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J.W.M. Hichberger

concerns lay behind the establishment of a Royal Commission to consider the interior decoration of the palace. The commission’s terms of reference proclaim a broad programme for using the competitions to ‘facilitate the Promotion of the Fine Arts in this Country’. 4 The commissioners were for the most part connoisseurs and collectors, ‘art experts’ and painters. Their chairman was the new

in Images of the army
Missions, the colonial state and constructing a health system in colonial Tanganyika
Michael Jennings

than the potential to challenge its policies as they affected medical mission services that presented the real opportunity for a new faith sector to flex its muscles and demonstrate its strength through unity. ‘Political implications’: cooperation and competition between the MMC and the colonial state If the primary impetus for the establishment of

in Beyond the state
Freda Harcourt

it. Though there had always been rumours of competition, 1 from 1847 P&O had to deal with rivals of real substance. Australia and the India & Australia Mail Steam Packet Company 2 In 1770, Captain James Cook found the east coast of Australia, and by November 1792, a ship had arrived in Sydney from North America with cargo to trade. Other ships soon followed. With the advent

in Flagships of imperialism
Open Access (free)
The Colonial Medical Service in British Africa
Editor: Anna Greenwood

A collection of essays about the Colonial Medical Service of Africa in which a group of distinguished colonial historians illustrate the diversity and active collaborations to be found in the untidy reality of government medical provision. The authors present important case studies in a series of essays covering former British colonial dependencies in Africa, including Kenya, Malawi, Nigeria, Tanzania, Uganda, and Zanzibar. These studies reveal many new insights into the enactments of colonial policy and the ways in which colonial doctors negotiated the day-to-day reality during the height of Imperial rule in Africa. The book provides essential reading for scholars and students of colonial history, medical history and colonial administration.

Unity in diversity at royal celebrations
Susie Protschky

Photographs of games and competitions, traditional dances adapted to new purposes and the distinctive costumes of folk and ethnic ‘types’ at royal celebrations appeared frequently in the photographs of European elites throughout the Dutch colonial world. 3 In the Netherlands East Indies, such photographs attest to the labour migrations encouraged or coerced by Dutch colonial agriculture and industry. They depict the mixed and mobile Indonesian communities whose cultural forms were given a space for display at festivals for

in Photographic subjects
Hao Gao

private merchants. As for why the government took the decision, Webster's and Kumagai's analyses have presented a range of factors, neither of which favoured the EIC. Economically, since the opening of the India trade to the private merchants in 1813, the EIC's trade with India had declined rapidly. The Company's financial status deteriorated over the 1820s. Britain also faced increasing competition from American companies in the Chinese market. The threat fuelled the anti-monopoly campaigners’ argument that, unless trade with China was thrown open, the British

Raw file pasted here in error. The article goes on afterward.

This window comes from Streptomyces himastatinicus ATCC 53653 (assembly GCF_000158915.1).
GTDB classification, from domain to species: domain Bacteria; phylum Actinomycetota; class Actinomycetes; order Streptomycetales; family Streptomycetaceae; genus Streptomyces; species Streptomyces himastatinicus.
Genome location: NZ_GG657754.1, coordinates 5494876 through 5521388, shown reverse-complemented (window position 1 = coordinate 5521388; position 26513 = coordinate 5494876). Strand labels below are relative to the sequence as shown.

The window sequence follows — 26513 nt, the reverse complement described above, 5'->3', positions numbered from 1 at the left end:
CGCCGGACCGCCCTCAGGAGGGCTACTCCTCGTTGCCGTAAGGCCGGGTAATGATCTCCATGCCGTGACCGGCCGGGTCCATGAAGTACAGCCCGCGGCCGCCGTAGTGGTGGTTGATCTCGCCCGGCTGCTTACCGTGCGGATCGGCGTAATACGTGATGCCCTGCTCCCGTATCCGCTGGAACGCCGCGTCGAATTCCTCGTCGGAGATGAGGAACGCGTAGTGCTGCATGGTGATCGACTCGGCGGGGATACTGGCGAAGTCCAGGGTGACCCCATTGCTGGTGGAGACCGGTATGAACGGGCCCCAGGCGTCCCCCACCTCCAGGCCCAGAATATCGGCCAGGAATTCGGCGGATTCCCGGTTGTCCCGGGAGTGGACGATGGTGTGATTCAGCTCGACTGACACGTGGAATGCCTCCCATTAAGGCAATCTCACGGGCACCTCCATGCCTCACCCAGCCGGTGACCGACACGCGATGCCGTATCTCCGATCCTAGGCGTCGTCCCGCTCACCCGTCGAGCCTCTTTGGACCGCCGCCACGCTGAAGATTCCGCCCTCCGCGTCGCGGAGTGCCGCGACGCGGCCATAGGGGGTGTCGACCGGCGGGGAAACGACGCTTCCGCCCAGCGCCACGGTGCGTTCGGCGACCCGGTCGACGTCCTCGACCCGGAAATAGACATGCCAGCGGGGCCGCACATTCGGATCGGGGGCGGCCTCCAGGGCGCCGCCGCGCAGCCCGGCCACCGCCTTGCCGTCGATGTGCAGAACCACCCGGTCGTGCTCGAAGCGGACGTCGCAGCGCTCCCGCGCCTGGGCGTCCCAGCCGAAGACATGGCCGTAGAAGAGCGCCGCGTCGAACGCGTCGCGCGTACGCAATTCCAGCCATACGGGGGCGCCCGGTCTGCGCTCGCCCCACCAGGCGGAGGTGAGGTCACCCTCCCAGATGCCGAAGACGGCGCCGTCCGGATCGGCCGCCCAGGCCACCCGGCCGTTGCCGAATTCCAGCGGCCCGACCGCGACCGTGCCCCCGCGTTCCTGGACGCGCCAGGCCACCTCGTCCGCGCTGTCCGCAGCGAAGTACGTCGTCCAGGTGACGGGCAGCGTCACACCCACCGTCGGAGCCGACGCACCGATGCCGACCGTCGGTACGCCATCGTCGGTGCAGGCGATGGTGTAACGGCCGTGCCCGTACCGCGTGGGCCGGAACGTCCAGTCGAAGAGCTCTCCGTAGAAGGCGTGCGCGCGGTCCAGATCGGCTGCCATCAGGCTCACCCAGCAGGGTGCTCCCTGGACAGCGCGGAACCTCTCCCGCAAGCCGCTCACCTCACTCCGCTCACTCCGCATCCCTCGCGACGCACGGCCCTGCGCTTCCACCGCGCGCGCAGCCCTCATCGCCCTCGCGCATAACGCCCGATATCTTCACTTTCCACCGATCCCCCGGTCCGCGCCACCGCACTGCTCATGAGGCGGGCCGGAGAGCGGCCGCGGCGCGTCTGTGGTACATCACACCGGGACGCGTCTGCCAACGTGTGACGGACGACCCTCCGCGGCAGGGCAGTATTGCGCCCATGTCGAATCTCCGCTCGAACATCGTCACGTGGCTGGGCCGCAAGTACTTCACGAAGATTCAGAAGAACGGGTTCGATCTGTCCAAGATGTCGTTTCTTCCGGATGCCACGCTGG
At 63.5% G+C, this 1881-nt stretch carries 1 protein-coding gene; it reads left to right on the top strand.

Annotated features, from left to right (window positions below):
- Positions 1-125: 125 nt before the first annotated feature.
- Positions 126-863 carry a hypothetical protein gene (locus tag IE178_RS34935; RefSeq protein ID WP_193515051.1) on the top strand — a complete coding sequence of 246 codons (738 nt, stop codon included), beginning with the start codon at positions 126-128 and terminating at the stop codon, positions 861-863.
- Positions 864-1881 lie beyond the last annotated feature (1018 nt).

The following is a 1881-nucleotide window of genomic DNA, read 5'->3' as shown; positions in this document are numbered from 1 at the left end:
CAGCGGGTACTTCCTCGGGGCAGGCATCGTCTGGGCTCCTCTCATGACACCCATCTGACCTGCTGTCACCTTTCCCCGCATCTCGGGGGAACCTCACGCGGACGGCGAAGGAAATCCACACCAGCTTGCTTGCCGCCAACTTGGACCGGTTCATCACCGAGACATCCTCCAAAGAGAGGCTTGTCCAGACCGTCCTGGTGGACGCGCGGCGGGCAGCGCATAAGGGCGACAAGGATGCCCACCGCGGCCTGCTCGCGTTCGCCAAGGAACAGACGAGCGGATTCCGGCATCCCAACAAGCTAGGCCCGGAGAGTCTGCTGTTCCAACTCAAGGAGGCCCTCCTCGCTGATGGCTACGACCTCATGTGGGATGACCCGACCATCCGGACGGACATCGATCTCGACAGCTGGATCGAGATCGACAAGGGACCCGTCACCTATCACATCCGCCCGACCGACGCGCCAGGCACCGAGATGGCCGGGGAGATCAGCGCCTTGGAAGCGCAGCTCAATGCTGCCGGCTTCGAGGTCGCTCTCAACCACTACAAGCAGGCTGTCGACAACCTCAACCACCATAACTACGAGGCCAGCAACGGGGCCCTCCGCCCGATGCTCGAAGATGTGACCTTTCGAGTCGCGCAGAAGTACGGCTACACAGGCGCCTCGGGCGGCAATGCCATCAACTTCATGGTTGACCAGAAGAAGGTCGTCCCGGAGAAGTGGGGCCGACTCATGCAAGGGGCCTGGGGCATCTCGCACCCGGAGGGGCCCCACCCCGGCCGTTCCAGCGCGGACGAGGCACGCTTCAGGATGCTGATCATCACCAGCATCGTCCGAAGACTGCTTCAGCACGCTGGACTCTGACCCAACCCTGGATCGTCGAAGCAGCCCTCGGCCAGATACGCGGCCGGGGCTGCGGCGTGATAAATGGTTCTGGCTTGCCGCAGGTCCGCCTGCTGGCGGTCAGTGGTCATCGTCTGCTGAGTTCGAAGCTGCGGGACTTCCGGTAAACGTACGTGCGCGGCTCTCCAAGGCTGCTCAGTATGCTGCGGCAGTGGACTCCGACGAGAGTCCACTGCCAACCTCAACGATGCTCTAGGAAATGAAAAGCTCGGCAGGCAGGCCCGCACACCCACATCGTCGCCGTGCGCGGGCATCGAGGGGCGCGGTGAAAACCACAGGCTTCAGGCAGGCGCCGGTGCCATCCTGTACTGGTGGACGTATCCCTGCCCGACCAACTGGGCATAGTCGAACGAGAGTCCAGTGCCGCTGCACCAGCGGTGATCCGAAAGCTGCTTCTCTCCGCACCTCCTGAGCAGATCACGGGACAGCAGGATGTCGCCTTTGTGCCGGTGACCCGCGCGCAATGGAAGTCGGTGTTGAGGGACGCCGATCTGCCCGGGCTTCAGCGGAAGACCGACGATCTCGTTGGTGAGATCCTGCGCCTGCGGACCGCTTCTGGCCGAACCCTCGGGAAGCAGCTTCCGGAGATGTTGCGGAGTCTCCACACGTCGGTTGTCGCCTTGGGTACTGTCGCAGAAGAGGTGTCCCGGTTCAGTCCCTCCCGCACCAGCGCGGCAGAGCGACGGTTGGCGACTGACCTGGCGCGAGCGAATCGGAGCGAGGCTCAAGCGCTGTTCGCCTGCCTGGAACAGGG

in Creating the Opium War
The iconography of Anglo-American inter-imperialism
Stephen Tuffnell

. The bluster and aggressiveness of British expansion was also referenced in the more unlikely figure of an anthropomorphised bull. Like the rampaging lion, John Bull as a bull was used to express the disproportionate and unwieldy power of Britain. As European imperial competition surged over access to Chinese markets and territorial concessions in the aftermath of the Sino-Japanese War, William Dalrymple's centrefold of March 1898 parodied John Bull as the Bull in a China Shop ( Figure 4.6 ): a warning to the ‘European trouble-makers’ if ‘England doesn't get free

in Comic empires
Anna Bocking-Welch

confident in determining what the Commonwealth was not, the society often found it difficult to articulate in precise terms what purpose it did serve and how it should determine Britain's relationship with the ‘outside world’. 39 In the Examiners’ Report for the society's 1966 Schools Group Project Competition students were said to be using their essays as an opportunity ‘to fit themselves mentally, emotionally, and spiritually to live up to the transcendence that springs from the Commonwealth idea. They could never disclose this in words but their works declared “the

in British civic society at the end of empire
Emily Whewell

law as legal parameters and only had the power to award compensation. Yao Yong has argued that these Meetings strengthened the notion of borders, sovereignty and nationality between the two empires. 2 Local people, especially headmen, became aware of these concepts and were able to utilise the jurisdictional competition between China and Britain to pursue their own interests. 3 This chapter takes a British perspective, examining the role of consuls. As Yao has contended, these Meetings often witnessed political and cultural clashes between British and Chinese

in Law across imperial borders
Abstract only
J.W.M. Hichberger

French and aristocratic; his great-grandfather, the Marquis Desanges, had settled in England in 1742 as a political exile. The artist was willing, when it seemed useful, to exploit his claim to the title chevalier . Desanges was an aspirant History painter, competing unsuccessfully in the Westminster Hall competition. He was also unsuccessful in getting such works as his Excommunication of Robert, King

in Images of the army